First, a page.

What is behind the corner at Patria? Over ten years ago the company developed a hybrid version of its AMV. The program was then put on hold, something common to that type of initiative other companies having also put on hold such type of research. “We are continuing to closely look to the hybrid solution as the technology has matured, and we want to discuss with users as well about their needs and expectations in this field.” Janne Räkköläinen says. “One of our major efforts in this very moment is on unmanned and autonomous systems, as we consider that this will be the big theme in the coming years,” he explains, mentioning the company participation in the ELROB 2018 contest that took place at Mons, Belgium, in late September 2018. Patria has fitted an AMV with an optionally driven system that is totally transparent: all actuators are installed within the vehicle, thus the driver can jump in its seat and control the vehicle as usual, or can activate the autonomous driving system. The AMV took part in the “convoy” scenario competition, and being the biggest vehicle in the fray it obviously had to cope with dimensional problems, however according to the company it managed to fully complete the course.
To develop the autonomous functions for its AMV, Patria cooperated with Diehl Defence of Germany and Finnish specialist companies in the digital domain. For the time being the vehicle works in the teleoperated built-in mode, and features also the follow-me function, the first target being to fit the vehicles with a “convoy mode” capable to reduce the manpower needed in convoys, thus lowering the risks. The teleoperated mode can be used to send the unmanned vehicle ahead of the convoy, the end-state to which Patria aims being obviously a semi-autonomous vehicle, the company considering that for the time being the man-in-the-loop remains essential. Last-mile transport operations, reconnaissance in hostile environment, IED-clearance operations, are all potential fields of application. “We are talking intensively with potential users,” Räkköläinen explains, “learning from each other and discussing of operational uses cases and also the safety factors, i.e. how quickly an autonomous vehicle must stop in case of emergency.” Training and fighting modes are also being developed.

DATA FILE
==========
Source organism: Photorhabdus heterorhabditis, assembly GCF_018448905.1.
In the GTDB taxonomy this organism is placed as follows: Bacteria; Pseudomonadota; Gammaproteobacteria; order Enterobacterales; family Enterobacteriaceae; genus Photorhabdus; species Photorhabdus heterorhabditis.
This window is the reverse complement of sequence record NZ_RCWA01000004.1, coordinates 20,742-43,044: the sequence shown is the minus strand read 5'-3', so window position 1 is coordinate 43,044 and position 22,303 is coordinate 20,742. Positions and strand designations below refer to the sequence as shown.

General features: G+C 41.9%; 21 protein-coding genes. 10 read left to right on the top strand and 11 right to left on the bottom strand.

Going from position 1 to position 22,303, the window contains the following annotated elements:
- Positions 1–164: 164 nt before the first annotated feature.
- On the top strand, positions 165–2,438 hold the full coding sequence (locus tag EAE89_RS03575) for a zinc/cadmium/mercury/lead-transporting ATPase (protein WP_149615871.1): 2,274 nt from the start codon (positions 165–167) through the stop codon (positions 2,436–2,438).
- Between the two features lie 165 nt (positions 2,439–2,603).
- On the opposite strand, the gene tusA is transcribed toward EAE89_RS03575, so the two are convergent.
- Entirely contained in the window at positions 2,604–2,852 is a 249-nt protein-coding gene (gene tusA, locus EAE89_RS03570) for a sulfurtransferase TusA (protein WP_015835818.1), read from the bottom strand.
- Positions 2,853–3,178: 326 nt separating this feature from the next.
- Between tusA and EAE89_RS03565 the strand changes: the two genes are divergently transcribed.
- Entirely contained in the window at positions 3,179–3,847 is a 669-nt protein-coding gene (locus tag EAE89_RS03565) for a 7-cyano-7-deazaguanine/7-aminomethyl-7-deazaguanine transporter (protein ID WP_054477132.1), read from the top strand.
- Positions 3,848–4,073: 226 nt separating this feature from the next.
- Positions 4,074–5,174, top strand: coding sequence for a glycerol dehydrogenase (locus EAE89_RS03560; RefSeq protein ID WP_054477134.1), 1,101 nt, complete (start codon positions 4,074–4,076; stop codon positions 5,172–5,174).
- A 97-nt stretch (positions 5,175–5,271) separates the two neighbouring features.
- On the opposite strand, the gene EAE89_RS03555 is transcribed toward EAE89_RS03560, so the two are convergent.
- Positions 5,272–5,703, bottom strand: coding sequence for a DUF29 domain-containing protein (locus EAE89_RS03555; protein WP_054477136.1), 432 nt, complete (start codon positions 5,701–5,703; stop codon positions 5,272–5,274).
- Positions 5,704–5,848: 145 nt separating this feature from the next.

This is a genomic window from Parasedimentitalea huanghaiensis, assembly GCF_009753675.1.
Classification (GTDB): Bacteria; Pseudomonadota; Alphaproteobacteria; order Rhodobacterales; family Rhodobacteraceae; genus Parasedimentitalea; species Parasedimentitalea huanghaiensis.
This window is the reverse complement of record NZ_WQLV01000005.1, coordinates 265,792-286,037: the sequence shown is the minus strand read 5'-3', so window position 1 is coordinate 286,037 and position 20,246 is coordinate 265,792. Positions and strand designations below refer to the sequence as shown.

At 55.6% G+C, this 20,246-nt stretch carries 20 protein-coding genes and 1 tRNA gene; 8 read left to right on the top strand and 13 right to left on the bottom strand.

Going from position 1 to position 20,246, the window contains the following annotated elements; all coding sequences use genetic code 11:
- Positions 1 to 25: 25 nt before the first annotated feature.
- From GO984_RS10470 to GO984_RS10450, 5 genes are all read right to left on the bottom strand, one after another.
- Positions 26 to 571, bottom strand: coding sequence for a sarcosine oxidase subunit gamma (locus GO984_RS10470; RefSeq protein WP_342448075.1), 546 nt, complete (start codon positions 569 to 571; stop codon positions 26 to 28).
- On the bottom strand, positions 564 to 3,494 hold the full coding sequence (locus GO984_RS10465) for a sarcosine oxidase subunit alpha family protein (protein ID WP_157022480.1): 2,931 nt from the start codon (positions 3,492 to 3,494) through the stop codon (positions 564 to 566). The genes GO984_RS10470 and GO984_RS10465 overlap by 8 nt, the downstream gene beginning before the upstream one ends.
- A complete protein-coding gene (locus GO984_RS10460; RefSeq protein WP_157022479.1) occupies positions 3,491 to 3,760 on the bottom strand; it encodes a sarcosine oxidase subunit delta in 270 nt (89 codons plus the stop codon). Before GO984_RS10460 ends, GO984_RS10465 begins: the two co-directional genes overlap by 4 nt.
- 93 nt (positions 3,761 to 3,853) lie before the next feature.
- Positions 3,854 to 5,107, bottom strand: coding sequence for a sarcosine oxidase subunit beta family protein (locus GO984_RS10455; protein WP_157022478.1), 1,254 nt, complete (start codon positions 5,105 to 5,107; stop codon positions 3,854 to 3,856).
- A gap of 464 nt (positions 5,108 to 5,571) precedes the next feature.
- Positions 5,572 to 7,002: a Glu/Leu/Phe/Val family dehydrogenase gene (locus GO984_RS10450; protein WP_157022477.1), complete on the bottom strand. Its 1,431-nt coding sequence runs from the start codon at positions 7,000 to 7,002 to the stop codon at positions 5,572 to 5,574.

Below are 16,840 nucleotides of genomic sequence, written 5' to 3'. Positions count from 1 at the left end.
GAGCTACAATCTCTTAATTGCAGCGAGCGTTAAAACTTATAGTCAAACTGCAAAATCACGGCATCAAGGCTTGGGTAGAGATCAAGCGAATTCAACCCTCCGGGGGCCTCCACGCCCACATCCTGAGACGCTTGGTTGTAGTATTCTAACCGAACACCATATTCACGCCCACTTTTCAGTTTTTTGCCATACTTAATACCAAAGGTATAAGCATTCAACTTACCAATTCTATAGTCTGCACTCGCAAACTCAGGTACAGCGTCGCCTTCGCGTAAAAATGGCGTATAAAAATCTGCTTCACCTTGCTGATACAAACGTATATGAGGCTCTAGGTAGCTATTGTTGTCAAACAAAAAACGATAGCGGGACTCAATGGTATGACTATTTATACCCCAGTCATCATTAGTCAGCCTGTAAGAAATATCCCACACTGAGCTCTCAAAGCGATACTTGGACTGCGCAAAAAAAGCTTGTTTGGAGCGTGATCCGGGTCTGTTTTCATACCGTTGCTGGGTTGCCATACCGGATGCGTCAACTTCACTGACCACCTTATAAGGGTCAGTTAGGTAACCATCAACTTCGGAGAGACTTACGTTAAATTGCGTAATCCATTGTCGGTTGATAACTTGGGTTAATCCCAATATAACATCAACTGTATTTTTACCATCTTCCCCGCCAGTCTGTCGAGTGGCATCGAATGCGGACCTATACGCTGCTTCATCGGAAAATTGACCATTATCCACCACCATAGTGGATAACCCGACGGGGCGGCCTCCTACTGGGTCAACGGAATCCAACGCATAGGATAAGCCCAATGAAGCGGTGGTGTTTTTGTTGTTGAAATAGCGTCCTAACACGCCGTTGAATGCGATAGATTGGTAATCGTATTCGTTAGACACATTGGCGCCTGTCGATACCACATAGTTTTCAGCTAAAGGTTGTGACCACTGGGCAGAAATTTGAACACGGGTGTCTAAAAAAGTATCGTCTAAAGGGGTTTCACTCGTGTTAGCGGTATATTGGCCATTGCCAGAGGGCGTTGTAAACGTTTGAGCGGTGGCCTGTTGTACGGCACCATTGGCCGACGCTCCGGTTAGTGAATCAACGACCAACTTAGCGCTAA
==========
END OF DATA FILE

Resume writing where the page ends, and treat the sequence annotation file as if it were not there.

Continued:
The base system is ready, and we had the opportunity to witness the performances of the unmanned AMV which was carrying out data-link tests in the Parolannummi training area where the Finnish Army Armoured Brigade usually trains, the area being more used to see manned Leopard 2s and T-72s rather than unmanned wheeled vehicles. The basic system in its first iteration is ready, Patria being involved in discussions with the customer on final details. Tests in winter conditions were completed, the next step during this year being the finalization of a new transportable remote-control unit that can be easily integrated into a vehicle.